• Clarify that releasing and taking domestically-raised game birds to train hunting dog and raptors is not allowed on ODFW wildlife areas, except in designated areas or by special rule.
  • Create a formal pursuit season for wild-born upland game birds from Sept. 1-Jan. 31.
  • Allow hunting dog training in game bird nesting habitat year-round as long as wildlife is not harassed.

Friday’s meeting agenda

On Friday, the meeting reconvenes at 8 a.m. and the Commission will consider several fish-related items.

The Commission will be asked to approve the 2011 seasons for coastal chinook and coho salmon. The number of fall chinook predicted to return to coastal rivers and streams is expected to improve from 2010 returns, except for the north coast. In response, the staff has proposed restrictive regulations for north coast rivers, though not as restrictive as in 2010.

For rivers from the Siletz south to the California border, the Commission will consider permanent bag limit regulations (2 fish per day and 20 for the season). The exceptions are the Sixes and Elk rivers where a bag limit of 1 fish per day and 10 for the season has been proposed to help increase harvest of hatchery fish while protecting wild fish.

For the third year in a row, ODFW staff is predicting coho salmon returns will be high enough to consider opening some rivers and lakes to the harvest of wild fish. The Commission will be asked to approve wild coho fisheries on 11 rivers and lakes including the Nehalem, Tillamook Bay, Nestucca, Siletz, Yaquina, Alsea, Siuslaw, Umpqua, Coos and Coquille rivers and Tenmile Lakes. Because coastal coho are listed as threatened under the federal Endangered Species Act, these fisheries must also be approved by NOAA.

ODFW staff will present 26 Restoration and Enhancement Projects totaling $1.5 million for the Commission’s consideration and approval.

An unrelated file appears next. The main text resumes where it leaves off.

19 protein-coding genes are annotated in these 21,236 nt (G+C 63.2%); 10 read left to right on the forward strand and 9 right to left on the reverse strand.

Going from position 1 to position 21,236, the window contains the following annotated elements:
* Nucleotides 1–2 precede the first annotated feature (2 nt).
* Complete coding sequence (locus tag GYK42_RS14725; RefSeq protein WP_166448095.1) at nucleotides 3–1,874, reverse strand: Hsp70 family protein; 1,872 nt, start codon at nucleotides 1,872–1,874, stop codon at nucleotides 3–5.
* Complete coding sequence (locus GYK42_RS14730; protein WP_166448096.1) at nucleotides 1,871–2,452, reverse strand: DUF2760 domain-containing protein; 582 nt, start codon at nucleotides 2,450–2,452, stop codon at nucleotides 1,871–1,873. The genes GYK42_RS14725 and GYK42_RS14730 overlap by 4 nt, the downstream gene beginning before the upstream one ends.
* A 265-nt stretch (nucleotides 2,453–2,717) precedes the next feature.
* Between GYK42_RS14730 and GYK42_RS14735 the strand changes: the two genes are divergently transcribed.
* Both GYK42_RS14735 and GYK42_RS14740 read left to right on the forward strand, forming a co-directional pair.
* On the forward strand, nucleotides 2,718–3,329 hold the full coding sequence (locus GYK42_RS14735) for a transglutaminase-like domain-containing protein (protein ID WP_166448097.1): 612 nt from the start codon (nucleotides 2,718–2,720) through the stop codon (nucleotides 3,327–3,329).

The Commission also will appoint or reappoint members to the Commercial Fishery Permit Board, which reviews contested case proceedings and proposed orders in cases where a commercial fishing permit has been denied or revoked.

The Commission will be asked to provide guidance on the Lower Columbia River White Sturgeon Conservation Plan, which is being developed in response to concerns about the long-term health of white sturgeon populations in the lower Columbia River.

Finally, the Commission will be briefed and asked to comment on a plan to change the way the agency considers fishing regulation changes proposed by the public. The goal of the proposed new plan is to simplify the process while allowing for more meaningful public participation

The Commission is the policy-making body for fish and wildlife issues in the state. The seven-member panel meets monthly.

Public testimony will be held Friday morning immediately following the expenditure report. Persons seeking to testify on issues not on the formal agenda may do so by making arrangements with the ODFW Director’s Office, at least 24 hours in advance of the meeting, by calling 800-720-6339 or 503-947-6044.

Reasonable accommodations will be provided as needed for individuals requesting assistive hearing devices, sign language interpreters or large-print materials. Individuals needing these types of accommodations may call the ODFW Director’s Office at 800-720-6339 or 503-947-6044 at least 24 hours in advance of the meeting.



Michelle Dennehy (503) 947-6022 or
Jessica Sall (503) 947-6023
Fax: (503) 947-6009